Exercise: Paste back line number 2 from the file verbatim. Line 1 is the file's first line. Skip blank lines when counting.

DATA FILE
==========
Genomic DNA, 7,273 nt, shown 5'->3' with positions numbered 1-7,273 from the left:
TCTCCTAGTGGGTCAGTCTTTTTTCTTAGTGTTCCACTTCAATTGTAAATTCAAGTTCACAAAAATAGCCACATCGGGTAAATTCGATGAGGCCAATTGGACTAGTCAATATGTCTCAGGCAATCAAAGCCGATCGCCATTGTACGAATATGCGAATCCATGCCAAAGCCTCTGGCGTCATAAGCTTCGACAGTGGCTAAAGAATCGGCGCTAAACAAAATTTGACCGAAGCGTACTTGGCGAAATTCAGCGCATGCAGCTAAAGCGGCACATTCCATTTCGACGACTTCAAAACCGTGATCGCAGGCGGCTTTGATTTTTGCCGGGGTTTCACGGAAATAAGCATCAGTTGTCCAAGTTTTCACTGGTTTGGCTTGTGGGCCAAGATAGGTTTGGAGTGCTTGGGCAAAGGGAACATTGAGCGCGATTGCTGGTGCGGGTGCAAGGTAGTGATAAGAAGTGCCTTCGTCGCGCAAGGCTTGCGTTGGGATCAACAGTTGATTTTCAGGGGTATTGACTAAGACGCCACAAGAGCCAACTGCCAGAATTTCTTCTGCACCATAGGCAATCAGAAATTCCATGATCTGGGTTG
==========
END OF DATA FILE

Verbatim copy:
TCTCCTAGTGGGTCAGTCTTTTTTCTTAGTGTTCCACTTCAATTGTAAATTCAAGTTCACAAAAATAGCCACATCGGGTAAATTCGATGAGGCCAATTGGACTAGTCAATATGTCTCAGGCAATCAAAGCCGATCGCCATTGTACGAATATGCGAATCCATGCCAAAGCCTCTGGCGTCATAAGCTTCGACAGTGGCTAAAGAATCGGCGCTAAACAAAATTTGACCGAAGCGTACTTGGCGAAATTCAGCGCATGCAGCTAAAGCGGCACATTCCATTTCGACGACTTCAAAACCGTGATCGCAGGCGGCTTTGATTTTTGCCGGGGTTTCACGGAAATAAGCATCAGTTGTCCAAGTTTTCACTGGTTTGGCTTGTGGGCCAAGATAGGTTTGGAGTGCTTGGGCAAAGGGAACATTGAGCGCGATTGCTGGTGCGGGTGCAAGGTAGTGATAAGAAGTGCCTTCGTCGCGCAAGGCTTGCGTTGGGATCAACAGTTGATTTTCAGGGGTATTGACTAAGACGCCACAAGAGCCAACTGCCAGAATTTCTTCTGCACCATAGGCAATCAGAAATTCCATGATCTGGGTTG